Stationary Engine List

Terrors of Timing


| December/January 2003



Stationary Engine

The signs of winter surround us. Our current engine projects have been reduced to small two-stroke engines that can be worked on indoors, rather than the big engine projects that must be accomplished outside. The season's last big sale, the Sodbury Sortout, will have come and gone by the time you read this, and I won't be surprised if my collection grows a little bit more - just to tide things over until the weather makes playing outside a pleasure again!

Internet thread topics are settling back into the normal pattern of 'help!,' 'what's this?' and 'how do I?' This month's topic is from the 'how do I?' variety and concerns a problem that came to light at one of this summer's antique engine shows.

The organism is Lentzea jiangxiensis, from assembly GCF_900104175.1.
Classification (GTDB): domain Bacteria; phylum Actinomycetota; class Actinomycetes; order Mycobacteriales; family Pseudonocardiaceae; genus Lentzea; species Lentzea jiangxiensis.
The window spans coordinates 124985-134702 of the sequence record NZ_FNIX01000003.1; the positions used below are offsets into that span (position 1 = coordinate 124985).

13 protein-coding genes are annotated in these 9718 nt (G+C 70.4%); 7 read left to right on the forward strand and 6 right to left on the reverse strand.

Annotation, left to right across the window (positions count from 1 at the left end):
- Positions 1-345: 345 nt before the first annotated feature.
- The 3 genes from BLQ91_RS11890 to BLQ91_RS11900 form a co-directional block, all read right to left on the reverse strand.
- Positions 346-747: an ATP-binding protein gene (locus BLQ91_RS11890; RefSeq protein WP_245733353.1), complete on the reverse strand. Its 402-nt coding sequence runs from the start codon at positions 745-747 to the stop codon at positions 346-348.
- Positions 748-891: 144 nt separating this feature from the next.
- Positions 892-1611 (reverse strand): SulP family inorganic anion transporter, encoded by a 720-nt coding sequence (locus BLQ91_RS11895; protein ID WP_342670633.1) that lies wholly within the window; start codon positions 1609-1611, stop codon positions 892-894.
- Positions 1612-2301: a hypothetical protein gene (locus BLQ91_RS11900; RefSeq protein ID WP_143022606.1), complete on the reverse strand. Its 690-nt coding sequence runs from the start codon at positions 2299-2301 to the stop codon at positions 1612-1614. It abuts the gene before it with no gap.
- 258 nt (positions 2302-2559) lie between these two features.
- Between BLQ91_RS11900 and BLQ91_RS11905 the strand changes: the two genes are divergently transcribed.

I own a 1905 Model C 5 HP vertical Stover, and my buddy purchased a Model C vertical Stover this year at the LeLand Hauser auction. When my buddy's engine runs, it throws oil out around the openings on both sides of the crankcase. The engine is doing this because it's missing two cast iron cover plates that go on both sides of the crankcase. My engine has the same kind of parts, so I told him I'd remove and send the parts to him so he can cast them for his engine.

I easily removed the plate opposite of the timing gear side, but I have to remove the flywheel, flywheel weights, timing gear and the upper half of the main bearing to get the other plate off. I'm reluctant to remove the flywheel with the timing gear until I'm sure I know how to get it back in time. I've cleaned the large timing gear but haven't found any timing marks. Could anyone who owns an older Stover please tell me what - if any - timing marks I should look for on the timing gear and crankshaft gear?

The first response was very simple and straight forward.

Just make your own marks.